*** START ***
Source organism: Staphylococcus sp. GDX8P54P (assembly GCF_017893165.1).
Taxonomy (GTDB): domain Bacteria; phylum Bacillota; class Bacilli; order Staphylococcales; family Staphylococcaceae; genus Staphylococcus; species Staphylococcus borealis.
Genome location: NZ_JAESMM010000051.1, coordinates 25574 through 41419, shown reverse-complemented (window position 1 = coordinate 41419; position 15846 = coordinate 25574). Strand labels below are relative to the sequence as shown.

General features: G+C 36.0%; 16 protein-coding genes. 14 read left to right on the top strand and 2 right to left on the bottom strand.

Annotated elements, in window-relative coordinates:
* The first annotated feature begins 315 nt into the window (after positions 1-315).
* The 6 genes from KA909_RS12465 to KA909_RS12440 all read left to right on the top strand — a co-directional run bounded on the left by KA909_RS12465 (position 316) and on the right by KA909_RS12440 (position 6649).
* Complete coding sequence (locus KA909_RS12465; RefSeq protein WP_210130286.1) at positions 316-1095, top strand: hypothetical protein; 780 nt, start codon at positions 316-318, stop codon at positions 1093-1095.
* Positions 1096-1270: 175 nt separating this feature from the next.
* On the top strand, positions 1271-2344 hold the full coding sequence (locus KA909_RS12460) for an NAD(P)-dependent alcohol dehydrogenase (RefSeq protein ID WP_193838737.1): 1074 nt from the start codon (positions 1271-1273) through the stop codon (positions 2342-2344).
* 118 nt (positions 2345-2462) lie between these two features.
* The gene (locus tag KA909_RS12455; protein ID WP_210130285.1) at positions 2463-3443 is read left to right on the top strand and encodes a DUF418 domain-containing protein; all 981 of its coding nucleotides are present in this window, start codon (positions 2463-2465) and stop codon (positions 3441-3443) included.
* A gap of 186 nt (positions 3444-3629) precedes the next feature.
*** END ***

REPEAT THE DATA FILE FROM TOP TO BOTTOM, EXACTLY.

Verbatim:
Source organism: Staphylococcus sp. GDX8P54P (assembly GCF_017893165.1).
Taxonomy (GTDB): domain Bacteria; phylum Bacillota; class Bacilli; order Staphylococcales; family Staphylococcaceae; genus Staphylococcus; species Staphylococcus borealis.
Genome location: NZ_JAESMM010000051.1, coordinates 25574 through 41419, shown reverse-complemented (window position 1 = coordinate 41419; position 15846 = coordinate 25574). Strand labels below are relative to the sequence as shown.

General features: G+C 36.0%; 16 protein-coding genes. 14 read left to right on the top strand and 2 right to left on the bottom strand.

Annotated elements, in window-relative coordinates:
* The first annotated feature begins 315 nt into the window (after positions 1-315).
* The 6 genes from KA909_RS12465 to KA909_RS12440 all read left to right on the top strand — a co-directional run bounded on the left by KA909_RS12465 (position 316) and on the right by KA909_RS12440 (position 6649).
* Complete coding sequence (locus KA909_RS12465; RefSeq protein WP_210130286.1) at positions 316-1095, top strand: hypothetical protein; 780 nt, start codon at positions 316-318, stop codon at positions 1093-1095.
* Positions 1096-1270: 175 nt separating this feature from the next.
* On the top strand, positions 1271-2344 hold the full coding sequence (locus KA909_RS12460) for an NAD(P)-dependent alcohol dehydrogenase (RefSeq protein ID WP_193838737.1): 1074 nt from the start codon (positions 1271-1273) through the stop codon (positions 2342-2344).
* 118 nt (positions 2345-2462) lie between these two features.
* The gene (locus tag KA909_RS12455; protein ID WP_210130285.1) at positions 2463-3443 is read left to right on the top strand and encodes a DUF418 domain-containing protein; all 981 of its coding nucleotides are present in this window, start codon (positions 2463-2465) and stop codon (positions 3441-3443) included.
* A gap of 186 nt (positions 3444-3629) precedes the next feature.